Cryptococcus

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Related to cryptococci: cryptococcosis, Cryptococcus gattii

Cryptococcus

 [krip″to-kok´us]
a genus of yeastlike fungi. C. neofor´mans is a species of worldwide distribution that causes cryptococcosis in humans.

Cryptococcus

(krip'tō-kok'ŭs),
A genus of yeastlike fungi that reproduce by budding.
[crypto- + G. kokkos, berry]

Cryptococcus

/Cryp·to·coc·cus/ (-kok´us) a genus of yeastlike fungi, including C. neofor´mans, the cause of cryptococcosis in humans.cryptococ´cal

cryptococcus

(krĭp′tə-kŏk′əs)
n.
Any of various yeastlike fungi of the genus Cryptococcus, commonly occurring in the soil and including certain pathogenic species, such as the causative agent of cryptococcosis.

cryp′to·coc′cal adj.

Cryptococcus

[-kok′əs]
a genus of encapsulated yeasts that reproduce by budding rather than by producing spores. Many nonpathogenic species of Cryptococcus are commonly found in the soil and on the skin and mucous membranes of people who are well. Certain pathogenic species exist. C. neoformans is the most important. See also fungus, yeast.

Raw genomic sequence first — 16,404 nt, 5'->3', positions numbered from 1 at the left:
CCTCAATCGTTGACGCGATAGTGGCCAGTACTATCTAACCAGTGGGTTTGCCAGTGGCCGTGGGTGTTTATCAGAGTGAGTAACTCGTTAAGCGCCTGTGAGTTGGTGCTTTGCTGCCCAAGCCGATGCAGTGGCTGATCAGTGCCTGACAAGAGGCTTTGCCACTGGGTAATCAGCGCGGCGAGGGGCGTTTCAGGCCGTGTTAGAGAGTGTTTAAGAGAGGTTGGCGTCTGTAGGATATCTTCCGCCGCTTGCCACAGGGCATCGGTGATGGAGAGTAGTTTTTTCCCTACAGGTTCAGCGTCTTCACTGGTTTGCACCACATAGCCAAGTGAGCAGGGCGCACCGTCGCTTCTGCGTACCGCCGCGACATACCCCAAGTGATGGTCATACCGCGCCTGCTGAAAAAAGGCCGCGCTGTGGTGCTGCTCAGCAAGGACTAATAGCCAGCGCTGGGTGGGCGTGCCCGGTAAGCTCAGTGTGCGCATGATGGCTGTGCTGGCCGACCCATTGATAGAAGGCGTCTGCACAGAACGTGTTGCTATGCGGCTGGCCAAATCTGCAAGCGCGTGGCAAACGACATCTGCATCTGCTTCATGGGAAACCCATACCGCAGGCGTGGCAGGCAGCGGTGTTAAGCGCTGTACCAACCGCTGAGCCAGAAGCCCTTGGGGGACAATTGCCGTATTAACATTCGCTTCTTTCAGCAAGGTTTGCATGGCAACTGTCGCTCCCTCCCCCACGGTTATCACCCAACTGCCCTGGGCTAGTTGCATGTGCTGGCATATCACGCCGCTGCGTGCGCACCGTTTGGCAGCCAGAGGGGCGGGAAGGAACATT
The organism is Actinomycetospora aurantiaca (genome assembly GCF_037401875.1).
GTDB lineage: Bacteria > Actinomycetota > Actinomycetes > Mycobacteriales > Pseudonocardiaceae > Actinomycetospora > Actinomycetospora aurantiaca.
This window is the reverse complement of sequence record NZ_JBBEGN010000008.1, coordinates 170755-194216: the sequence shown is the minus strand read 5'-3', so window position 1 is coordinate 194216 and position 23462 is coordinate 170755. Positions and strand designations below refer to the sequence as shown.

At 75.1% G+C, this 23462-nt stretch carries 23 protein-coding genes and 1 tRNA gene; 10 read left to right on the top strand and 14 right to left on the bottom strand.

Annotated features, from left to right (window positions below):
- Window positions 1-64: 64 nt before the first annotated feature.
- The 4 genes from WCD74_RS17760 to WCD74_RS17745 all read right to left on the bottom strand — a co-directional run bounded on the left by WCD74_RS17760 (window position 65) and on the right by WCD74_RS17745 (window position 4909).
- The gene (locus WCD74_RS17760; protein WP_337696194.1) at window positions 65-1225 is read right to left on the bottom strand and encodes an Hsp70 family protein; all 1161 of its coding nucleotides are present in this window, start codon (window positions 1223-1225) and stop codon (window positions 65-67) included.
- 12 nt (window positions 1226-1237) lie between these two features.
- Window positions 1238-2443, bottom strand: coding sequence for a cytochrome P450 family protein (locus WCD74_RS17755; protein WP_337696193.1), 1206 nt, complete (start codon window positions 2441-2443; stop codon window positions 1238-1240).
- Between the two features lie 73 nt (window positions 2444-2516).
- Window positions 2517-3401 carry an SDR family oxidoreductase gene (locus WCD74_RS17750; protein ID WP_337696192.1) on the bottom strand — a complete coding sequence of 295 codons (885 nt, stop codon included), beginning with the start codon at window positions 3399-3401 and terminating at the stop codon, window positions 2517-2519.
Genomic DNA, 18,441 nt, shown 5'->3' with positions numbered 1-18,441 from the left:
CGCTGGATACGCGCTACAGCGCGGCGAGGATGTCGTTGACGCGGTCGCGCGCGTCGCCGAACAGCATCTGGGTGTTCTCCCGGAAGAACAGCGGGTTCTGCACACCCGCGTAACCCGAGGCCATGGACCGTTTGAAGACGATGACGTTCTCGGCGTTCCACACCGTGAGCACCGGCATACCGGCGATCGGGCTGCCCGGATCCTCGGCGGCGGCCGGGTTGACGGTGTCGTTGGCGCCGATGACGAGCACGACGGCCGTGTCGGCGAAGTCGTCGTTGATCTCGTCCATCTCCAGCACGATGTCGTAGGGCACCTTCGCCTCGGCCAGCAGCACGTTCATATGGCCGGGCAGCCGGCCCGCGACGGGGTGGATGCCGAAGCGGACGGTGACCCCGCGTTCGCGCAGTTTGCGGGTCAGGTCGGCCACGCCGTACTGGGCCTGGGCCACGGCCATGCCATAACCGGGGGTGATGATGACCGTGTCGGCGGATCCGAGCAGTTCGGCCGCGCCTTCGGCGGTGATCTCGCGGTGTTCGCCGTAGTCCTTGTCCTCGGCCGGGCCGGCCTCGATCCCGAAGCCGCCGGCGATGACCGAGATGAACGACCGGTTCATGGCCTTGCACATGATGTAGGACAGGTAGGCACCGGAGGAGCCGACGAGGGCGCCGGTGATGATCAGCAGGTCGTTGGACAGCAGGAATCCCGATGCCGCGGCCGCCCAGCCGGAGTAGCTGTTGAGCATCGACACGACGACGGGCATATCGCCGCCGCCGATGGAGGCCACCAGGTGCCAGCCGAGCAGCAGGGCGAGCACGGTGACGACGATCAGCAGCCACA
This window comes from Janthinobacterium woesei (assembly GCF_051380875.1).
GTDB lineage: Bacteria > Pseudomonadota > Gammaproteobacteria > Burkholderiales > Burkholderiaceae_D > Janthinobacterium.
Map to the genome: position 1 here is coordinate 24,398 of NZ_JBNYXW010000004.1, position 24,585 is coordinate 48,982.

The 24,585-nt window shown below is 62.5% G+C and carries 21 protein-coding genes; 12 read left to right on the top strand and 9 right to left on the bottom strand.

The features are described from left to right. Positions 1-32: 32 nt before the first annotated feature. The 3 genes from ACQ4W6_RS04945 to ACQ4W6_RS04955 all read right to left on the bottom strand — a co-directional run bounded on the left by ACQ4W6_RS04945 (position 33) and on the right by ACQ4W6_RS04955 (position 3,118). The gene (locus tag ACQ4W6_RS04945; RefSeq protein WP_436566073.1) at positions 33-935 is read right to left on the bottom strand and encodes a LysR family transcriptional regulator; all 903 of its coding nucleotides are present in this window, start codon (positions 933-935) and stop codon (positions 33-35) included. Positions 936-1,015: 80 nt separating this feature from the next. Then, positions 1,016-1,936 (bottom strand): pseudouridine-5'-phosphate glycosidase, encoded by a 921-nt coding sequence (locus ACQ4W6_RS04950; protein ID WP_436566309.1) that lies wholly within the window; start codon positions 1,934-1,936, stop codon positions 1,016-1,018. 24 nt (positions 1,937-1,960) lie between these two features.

Cryp·to·coc·cus

(krip'tō-kok'ŭs)
A genus of yeastlike fungi that reproduce by budding.
[crypto- + G. kokkos, berry]

Cryptococcus

a genus of yeastlike fungi.

Cryptococcus farciminosum
see histoplasmafarciminosum.
Cryptococcus neoformans
a species of worldwide distribution, causing cryptococcosis in all species including humans; there are two biovars, C. var neoformans, and C. var gattae. Called also Torula histolytica, Torulopsis neoformans.
References in periodicals archive ?
This time cryptococci were demonstrated on transbronchial biopsies.
Hence it can be concluded that early vigorous treatments can prevent cryptococcal meningitis caused by dissemination of cryptococci, and therefore can improve prognosis of pulmonary cryptococcosis.
Current susceptibility testing methods do not consider the unique in vitro growth conditions of cryptococci, and interpretation of results is difficult in the absence of clinical breakpoints.
Several reasons for this anomaly seem possible: some of these specimens could have contained cryptococci that required >48 hours to demonstrate growth; recent experience in the laboratory has shown that an additional 12% of cryptococcal isolates will be found only when cultures are incubated for 7 days.
2) In some laboratories, the India ink method is used as a rapid screening test on CSF specimens collected from AIDS patients, who often present with numerous cryptococci in the CSF.
gattii through such activities is likely to increase the risk of exposure and the dispersal of cryptococci through wind.